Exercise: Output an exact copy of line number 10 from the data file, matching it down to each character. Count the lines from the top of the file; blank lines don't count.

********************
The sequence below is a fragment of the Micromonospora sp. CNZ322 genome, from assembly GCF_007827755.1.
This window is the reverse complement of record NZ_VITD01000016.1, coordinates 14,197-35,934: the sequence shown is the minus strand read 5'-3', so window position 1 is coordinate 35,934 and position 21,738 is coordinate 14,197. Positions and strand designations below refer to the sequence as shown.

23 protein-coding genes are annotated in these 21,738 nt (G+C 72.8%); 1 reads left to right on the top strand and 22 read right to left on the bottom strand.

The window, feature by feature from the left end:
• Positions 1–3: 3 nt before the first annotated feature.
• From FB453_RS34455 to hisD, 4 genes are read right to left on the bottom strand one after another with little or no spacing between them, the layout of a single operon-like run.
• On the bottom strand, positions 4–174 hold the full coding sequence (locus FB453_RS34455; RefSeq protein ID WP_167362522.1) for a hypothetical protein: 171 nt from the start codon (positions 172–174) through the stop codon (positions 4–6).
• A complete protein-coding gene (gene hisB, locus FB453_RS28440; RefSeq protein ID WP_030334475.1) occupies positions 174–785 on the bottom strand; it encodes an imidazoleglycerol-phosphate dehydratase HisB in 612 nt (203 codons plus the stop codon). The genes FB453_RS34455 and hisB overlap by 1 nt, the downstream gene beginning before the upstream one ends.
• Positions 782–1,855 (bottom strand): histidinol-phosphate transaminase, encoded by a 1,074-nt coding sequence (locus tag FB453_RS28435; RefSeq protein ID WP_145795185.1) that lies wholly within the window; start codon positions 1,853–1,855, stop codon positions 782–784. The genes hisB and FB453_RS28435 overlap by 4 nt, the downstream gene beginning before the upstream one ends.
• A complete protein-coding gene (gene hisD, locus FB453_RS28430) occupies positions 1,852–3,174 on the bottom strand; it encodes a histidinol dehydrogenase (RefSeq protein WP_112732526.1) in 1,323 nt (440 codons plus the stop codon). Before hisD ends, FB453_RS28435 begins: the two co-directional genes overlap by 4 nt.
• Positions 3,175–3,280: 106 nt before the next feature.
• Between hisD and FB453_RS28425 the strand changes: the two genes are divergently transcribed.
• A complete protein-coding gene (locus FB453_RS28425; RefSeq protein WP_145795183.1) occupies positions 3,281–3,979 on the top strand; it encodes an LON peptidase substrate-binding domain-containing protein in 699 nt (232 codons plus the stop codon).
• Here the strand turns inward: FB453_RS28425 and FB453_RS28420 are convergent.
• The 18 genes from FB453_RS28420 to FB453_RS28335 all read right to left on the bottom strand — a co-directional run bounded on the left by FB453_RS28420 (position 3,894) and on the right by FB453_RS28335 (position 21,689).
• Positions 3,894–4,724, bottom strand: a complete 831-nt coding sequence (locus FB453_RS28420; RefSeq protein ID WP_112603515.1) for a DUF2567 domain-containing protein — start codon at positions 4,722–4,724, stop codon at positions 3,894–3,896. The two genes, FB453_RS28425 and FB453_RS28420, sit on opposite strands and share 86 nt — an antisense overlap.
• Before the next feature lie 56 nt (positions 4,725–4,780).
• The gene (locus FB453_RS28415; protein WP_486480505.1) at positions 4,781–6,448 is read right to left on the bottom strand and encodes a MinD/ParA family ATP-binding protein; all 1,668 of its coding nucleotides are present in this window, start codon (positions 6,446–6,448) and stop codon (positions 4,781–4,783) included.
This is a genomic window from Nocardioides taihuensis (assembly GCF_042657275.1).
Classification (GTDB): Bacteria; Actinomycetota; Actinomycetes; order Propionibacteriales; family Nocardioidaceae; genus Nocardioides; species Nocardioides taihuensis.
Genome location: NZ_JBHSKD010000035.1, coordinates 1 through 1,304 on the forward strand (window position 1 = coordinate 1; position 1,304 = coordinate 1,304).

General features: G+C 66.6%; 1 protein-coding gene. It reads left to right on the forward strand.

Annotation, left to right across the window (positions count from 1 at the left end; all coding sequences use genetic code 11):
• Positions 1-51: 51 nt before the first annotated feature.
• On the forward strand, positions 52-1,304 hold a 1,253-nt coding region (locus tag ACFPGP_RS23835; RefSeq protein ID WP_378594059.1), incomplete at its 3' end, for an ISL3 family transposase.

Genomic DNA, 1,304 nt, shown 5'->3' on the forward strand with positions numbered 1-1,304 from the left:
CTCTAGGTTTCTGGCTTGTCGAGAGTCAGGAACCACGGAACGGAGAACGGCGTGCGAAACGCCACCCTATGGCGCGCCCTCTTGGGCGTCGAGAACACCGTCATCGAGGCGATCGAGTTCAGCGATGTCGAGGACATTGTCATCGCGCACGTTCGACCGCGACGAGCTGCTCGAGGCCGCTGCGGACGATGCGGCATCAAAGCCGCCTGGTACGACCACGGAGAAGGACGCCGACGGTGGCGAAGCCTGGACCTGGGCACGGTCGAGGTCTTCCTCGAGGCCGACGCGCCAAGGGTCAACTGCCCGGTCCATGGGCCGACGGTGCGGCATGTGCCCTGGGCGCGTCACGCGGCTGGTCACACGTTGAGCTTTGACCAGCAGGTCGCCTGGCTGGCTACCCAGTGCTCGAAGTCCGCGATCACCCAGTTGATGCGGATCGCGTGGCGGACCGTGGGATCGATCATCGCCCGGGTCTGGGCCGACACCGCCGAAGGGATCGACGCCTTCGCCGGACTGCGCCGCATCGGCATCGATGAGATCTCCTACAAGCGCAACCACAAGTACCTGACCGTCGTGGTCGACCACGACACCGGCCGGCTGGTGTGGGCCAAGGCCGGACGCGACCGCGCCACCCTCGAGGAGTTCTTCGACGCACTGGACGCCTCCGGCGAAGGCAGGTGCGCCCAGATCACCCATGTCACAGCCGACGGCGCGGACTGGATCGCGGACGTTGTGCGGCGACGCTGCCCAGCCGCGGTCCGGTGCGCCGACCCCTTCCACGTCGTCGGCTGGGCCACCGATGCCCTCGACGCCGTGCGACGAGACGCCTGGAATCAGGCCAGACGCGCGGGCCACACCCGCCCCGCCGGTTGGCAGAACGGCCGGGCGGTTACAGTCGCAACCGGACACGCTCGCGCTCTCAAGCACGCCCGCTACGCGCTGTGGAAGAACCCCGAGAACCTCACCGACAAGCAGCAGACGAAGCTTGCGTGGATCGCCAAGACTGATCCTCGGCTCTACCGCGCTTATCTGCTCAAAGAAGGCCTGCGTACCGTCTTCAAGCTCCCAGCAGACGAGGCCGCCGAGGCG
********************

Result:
• A complete protein-coding gene (gene hisD, locus FB453_RS28430) occupies positions 1,852–3,174 on the bottom strand; it encodes a histidinol dehydrogenase (RefSeq protein WP_112732526.1) in 1,323 nt (440 codons plus the stop codon). Before hisD ends, FB453_RS28435 begins: the two co-directional genes overlap by 4 nt.